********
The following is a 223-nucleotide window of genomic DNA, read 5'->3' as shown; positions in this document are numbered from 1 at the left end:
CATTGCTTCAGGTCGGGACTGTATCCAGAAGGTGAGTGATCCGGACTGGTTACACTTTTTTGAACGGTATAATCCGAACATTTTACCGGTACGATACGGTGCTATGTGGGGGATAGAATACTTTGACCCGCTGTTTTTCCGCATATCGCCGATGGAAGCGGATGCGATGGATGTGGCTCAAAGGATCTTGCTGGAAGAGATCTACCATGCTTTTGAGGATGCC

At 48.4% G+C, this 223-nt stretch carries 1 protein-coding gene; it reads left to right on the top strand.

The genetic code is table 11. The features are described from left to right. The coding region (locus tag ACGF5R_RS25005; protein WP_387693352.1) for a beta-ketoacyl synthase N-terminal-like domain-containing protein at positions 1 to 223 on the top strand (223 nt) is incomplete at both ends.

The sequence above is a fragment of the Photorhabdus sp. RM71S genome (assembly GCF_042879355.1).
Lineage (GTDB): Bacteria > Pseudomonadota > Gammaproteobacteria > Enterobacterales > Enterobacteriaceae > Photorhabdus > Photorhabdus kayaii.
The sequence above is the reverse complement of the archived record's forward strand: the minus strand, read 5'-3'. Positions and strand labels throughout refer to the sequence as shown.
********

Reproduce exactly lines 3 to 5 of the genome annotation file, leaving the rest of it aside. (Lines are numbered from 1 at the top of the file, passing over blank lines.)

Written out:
At 48.4% G+C, this 223-nt stretch carries 1 protein-coding gene; it reads left to right on the top strand.

The genetic code is table 11. The features are described from left to right. The coding region (locus tag ACGF5R_RS25005; protein WP_387693352.1) for a beta-ketoacyl synthase N-terminal-like domain-containing protein at positions 1 to 223 on the top strand (223 nt) is incomplete at both ends.

The sequence above is a fragment of the Photorhabdus sp. RM71S genome (assembly GCF_042879355.1).